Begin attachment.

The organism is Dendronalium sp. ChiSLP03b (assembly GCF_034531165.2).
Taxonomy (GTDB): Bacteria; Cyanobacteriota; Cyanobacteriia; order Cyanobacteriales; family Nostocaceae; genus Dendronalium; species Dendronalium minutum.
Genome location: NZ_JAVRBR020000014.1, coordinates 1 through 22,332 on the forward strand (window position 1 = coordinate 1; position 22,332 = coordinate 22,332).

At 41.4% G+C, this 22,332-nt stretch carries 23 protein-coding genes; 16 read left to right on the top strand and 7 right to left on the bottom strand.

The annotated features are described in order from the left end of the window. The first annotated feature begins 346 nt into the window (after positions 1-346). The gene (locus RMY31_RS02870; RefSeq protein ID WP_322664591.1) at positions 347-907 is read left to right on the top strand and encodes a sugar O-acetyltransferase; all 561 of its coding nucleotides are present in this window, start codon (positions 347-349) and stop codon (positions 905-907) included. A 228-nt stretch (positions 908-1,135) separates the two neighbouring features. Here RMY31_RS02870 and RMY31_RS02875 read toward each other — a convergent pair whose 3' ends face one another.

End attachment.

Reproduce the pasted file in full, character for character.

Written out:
The organism is Dendronalium sp. ChiSLP03b (assembly GCF_034531165.2).
Taxonomy (GTDB): Bacteria; Cyanobacteriota; Cyanobacteriia; order Cyanobacteriales; family Nostocaceae; genus Dendronalium; species Dendronalium minutum.
Genome location: NZ_JAVRBR020000014.1, coordinates 1 through 22,332 on the forward strand (window position 1 = coordinate 1; position 22,332 = coordinate 22,332).

At 41.4% G+C, this 22,332-nt stretch carries 23 protein-coding genes; 16 read left to right on the top strand and 7 right to left on the bottom strand.

The annotated features are described in order from the left end of the window. The first annotated feature begins 346 nt into the window (after positions 1-346). The gene (locus RMY31_RS02870; RefSeq protein ID WP_322664591.1) at positions 347-907 is read left to right on the top strand and encodes a sugar O-acetyltransferase; all 561 of its coding nucleotides are present in this window, start codon (positions 347-349) and stop codon (positions 905-907) included. A 228-nt stretch (positions 908-1,135) separates the two neighbouring features. Here RMY31_RS02870 and RMY31_RS02875 read toward each other — a convergent pair whose 3' ends face one another.